7.3 Summary

In summary, methylation changes occur in both ovarian cancer and aging. Some aging-similar methylation patterns have been observed in a study of patients with active ovarian cancer, but more work needs to be done to understand its significance. Some miRNA have been report to be associated with both ovarian cancer and aging and are related to the control of immune function and inflammation.

8. Mitochondria related gene alterations, oxidation mechanisms

8.a Association with prognosis in EOC

As neoplastic cells accumulate in three-dimensional multicellular masses, local low nutrient and oxygen levels trigger the growth of new blood vessels into the neoplasm. The imperfect neovasculature in the tumor bed is poorly formed and inefficient and hence poses nutrient and hypoxic stress [172]. Hypoxic adaptation by cancer cells is essential for survival and progression of a tumor. The role of hypoxia in cancer cell metabolism is discussed in the context of tumorigenesis [173]. Oxidative stress is a key contributing factor in aging. Some work on mitochondria, oxidation and prognosis is available in EOC.

Kong et al. analyzed single nucleotide polymorphisms (SNPs) in the displacement loop (D-loop) of mitochondrial DNA (mtDNA) in patients with EOC [174]. They found that the alleles 309T and 324G were associated with a shorter post-operative survival. The mitochondrial transcription factor A( mtTFA) that helps transcription and maintenance of the integrity of mitochondrial DNA, can also be expressed in the cell nucleus in addition to expressed in mitochondria. In a univariate analysis of patients with serous EOC, the 56.7% who were positive for nuclear expression of mtTFA had a worse 5 year survival than the others (32% vs 42%, p= 0.021)[5, 175].

Hypoxia-inducible factor (HIF)-1α expression plays an important role in tumor progression and metastasis. Meta-analysis from 24 studies indicated that HIF-1α is related to the malignant degree, FIGO stage, histological grade, lymph node metastasis and 5-year survival rate (OR=11.46 (95 % CI, 3.43-38.29); P<0.0001) of EOC [176].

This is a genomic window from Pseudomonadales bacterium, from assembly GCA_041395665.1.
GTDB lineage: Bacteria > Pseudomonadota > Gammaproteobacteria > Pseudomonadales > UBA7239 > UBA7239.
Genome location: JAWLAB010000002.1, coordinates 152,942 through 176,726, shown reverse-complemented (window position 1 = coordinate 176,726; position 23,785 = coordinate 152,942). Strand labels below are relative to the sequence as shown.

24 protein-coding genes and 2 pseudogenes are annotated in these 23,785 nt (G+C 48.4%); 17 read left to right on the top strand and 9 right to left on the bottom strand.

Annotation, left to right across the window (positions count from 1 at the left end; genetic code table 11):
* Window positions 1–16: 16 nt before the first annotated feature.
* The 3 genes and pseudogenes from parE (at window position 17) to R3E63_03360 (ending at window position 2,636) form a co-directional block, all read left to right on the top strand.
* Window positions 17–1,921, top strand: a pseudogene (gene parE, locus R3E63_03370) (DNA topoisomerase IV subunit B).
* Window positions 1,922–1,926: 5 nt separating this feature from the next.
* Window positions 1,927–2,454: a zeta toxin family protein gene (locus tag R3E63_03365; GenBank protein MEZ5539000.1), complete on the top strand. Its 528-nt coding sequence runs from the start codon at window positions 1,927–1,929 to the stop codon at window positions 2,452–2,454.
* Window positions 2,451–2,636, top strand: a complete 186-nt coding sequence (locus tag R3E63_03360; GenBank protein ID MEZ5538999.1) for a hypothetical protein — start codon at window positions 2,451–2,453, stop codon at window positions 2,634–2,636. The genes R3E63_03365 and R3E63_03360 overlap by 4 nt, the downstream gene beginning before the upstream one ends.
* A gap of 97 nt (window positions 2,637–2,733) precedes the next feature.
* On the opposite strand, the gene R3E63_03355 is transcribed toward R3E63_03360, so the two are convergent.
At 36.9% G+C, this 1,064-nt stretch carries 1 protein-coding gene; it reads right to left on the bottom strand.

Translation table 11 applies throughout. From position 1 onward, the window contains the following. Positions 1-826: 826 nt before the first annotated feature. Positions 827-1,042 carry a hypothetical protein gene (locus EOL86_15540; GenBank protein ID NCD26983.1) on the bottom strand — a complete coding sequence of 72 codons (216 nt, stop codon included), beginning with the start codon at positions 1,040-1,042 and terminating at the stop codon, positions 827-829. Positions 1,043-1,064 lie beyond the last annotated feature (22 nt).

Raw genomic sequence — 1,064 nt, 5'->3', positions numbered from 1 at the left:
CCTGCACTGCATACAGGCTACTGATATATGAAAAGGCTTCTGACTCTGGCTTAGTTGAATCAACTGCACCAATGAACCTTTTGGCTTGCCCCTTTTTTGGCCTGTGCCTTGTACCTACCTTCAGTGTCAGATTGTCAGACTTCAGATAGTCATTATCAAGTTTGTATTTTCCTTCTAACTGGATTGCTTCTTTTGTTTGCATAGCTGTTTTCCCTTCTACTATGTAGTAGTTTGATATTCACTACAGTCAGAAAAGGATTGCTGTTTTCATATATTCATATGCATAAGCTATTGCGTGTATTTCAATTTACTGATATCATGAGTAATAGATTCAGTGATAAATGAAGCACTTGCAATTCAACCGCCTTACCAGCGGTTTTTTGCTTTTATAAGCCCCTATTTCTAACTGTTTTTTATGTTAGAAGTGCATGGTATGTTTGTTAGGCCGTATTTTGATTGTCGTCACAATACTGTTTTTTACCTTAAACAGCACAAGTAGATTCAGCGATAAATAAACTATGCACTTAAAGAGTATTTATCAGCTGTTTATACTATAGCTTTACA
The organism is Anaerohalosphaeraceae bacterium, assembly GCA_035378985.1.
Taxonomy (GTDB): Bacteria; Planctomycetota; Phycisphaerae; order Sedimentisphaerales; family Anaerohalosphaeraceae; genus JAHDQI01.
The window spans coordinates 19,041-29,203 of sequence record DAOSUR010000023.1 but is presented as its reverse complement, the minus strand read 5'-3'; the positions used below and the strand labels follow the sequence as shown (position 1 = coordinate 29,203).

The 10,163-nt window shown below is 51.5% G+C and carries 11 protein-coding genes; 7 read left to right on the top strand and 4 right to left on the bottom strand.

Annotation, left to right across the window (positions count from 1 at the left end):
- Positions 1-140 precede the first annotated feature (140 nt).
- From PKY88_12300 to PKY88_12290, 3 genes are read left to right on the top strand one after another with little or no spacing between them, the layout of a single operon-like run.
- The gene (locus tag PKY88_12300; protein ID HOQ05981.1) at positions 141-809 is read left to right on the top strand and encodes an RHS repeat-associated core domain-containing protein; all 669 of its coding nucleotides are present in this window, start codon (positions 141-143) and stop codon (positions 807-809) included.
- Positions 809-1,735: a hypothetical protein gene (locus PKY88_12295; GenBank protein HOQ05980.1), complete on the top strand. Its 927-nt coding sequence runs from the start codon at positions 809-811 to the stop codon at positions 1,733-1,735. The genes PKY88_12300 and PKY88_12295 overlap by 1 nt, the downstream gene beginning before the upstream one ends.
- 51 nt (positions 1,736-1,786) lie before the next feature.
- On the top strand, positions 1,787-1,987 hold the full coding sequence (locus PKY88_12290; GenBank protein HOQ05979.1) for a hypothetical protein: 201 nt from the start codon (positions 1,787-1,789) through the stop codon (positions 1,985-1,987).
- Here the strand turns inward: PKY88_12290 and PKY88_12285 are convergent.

8.b Association with aging (in general)

Oxidative stress is recognized as one of the contributing mechanisms to aging. Links have been proposed between chronic oxidative stress, inflammaging and immunosenescence [177]. Oxidative stress increases apoptosis due to the accumulation of oxidatively damaged biomolecules and contributes to the decrease of the lymphocyte pool. A major component of the antitumor response is tumor antigen-specific effector T cells. With vaccines, T cells become metabolically highly active and need glucose uptake to support glycolysis for biogenesis and ATP production. In this they are in direct competition with cancer cells. Metabolic fitness declines upon aging. Mitochondrial functions decrease due to accumulating mitochondrial DNA mutations, decreasing further the ability of TILs to compete for glucose in the tumor microenvironment [178]. Oxidative stress also leads to mitochondrial fragmentation and aging [179]. Age-dependent obesity is associated with a decline in mitochondrial complex IV activity, driven by HIF-1α [180].